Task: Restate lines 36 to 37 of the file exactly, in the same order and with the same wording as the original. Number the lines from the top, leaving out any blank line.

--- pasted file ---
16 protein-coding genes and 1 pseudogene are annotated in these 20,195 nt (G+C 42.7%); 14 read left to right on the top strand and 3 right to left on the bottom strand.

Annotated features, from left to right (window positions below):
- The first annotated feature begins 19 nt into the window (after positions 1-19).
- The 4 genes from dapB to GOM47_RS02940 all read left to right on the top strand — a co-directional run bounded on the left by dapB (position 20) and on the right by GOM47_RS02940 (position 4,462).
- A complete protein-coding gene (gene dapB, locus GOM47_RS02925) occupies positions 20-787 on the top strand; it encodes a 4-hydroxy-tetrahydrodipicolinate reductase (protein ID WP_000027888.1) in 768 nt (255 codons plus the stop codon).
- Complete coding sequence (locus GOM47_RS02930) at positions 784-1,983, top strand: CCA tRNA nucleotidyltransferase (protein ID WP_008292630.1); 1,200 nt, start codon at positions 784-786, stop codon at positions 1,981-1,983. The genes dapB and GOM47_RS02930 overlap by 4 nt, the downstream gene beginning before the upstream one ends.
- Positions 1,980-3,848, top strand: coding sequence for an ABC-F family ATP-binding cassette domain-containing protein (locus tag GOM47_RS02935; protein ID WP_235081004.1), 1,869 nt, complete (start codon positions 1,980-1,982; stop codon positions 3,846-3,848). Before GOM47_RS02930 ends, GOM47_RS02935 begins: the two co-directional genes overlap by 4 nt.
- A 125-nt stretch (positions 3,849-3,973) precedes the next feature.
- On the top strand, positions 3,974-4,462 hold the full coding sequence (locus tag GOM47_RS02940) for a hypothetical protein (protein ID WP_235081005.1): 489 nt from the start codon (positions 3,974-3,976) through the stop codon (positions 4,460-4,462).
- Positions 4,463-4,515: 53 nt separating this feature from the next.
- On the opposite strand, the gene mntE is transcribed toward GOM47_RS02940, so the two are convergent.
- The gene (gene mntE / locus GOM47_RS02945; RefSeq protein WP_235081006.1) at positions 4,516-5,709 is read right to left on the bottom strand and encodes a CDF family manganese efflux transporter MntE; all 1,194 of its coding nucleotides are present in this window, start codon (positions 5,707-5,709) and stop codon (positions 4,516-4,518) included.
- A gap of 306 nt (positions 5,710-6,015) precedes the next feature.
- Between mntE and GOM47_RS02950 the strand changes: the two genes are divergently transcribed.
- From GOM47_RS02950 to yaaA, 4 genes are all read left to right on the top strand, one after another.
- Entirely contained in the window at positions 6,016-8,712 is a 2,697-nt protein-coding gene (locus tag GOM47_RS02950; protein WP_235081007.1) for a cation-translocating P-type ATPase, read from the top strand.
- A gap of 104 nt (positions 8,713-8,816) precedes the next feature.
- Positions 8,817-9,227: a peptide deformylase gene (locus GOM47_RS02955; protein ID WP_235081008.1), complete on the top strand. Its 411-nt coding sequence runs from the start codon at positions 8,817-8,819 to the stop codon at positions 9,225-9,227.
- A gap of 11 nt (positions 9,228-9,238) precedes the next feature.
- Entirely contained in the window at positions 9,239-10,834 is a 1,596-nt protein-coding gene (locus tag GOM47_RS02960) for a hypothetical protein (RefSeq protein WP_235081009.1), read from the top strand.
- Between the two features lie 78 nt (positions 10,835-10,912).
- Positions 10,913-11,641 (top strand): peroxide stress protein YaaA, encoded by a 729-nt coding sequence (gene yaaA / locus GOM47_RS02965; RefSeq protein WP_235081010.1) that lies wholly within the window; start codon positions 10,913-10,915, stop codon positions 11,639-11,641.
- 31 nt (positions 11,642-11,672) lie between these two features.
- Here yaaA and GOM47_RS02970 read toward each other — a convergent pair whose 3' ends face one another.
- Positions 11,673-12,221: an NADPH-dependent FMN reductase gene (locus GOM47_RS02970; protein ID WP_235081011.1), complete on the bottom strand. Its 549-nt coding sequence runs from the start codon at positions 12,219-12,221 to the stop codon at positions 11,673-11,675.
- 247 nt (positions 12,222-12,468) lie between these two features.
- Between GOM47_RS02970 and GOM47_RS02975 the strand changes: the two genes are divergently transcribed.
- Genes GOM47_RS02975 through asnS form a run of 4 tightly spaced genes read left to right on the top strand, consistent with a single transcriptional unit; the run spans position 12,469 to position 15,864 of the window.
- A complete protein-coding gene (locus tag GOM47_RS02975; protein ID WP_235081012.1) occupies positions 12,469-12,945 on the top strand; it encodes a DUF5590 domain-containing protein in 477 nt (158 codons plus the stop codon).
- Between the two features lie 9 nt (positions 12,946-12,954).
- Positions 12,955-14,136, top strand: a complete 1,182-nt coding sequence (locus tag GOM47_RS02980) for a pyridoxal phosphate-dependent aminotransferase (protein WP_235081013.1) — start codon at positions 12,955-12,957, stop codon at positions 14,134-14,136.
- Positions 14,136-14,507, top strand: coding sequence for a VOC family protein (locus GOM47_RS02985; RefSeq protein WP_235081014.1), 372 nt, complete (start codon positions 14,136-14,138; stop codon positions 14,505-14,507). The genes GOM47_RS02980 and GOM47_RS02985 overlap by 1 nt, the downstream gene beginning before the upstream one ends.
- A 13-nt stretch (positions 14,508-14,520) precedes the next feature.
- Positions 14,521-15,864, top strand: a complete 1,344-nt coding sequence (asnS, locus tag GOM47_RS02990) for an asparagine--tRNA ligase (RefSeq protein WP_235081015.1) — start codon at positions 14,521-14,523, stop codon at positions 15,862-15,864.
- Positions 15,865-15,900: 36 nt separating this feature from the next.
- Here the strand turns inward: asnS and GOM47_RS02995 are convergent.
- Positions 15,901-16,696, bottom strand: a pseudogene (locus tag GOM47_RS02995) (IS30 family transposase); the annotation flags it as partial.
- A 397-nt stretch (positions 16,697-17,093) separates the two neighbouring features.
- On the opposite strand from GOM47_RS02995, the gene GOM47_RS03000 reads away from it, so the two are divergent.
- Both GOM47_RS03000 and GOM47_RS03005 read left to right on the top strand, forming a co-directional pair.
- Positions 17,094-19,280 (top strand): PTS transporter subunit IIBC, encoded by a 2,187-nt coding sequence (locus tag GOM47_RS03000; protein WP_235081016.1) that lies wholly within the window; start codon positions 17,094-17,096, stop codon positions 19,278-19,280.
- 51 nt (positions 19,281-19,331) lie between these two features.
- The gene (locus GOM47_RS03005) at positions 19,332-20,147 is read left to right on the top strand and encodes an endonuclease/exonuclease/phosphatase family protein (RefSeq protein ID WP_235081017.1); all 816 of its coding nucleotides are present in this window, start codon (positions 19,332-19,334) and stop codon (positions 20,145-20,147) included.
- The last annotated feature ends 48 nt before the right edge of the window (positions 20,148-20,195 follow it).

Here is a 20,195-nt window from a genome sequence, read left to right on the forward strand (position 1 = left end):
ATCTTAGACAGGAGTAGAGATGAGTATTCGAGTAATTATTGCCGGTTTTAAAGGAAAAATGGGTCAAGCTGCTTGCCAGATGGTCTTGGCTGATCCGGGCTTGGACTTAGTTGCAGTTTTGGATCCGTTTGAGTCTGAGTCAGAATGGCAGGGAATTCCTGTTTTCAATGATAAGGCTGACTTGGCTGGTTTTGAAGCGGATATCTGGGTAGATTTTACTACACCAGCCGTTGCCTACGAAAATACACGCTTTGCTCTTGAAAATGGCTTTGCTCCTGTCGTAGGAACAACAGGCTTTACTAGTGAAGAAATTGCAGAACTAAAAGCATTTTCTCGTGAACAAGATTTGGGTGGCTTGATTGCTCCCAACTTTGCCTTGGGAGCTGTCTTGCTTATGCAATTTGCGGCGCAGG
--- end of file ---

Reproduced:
- Here the strand turns inward: asnS and GOM47_RS02995 are convergent.
- Positions 15,901-16,696, bottom strand: a pseudogene (locus tag GOM47_RS02995) (IS30 family transposase); the annotation flags it as partial.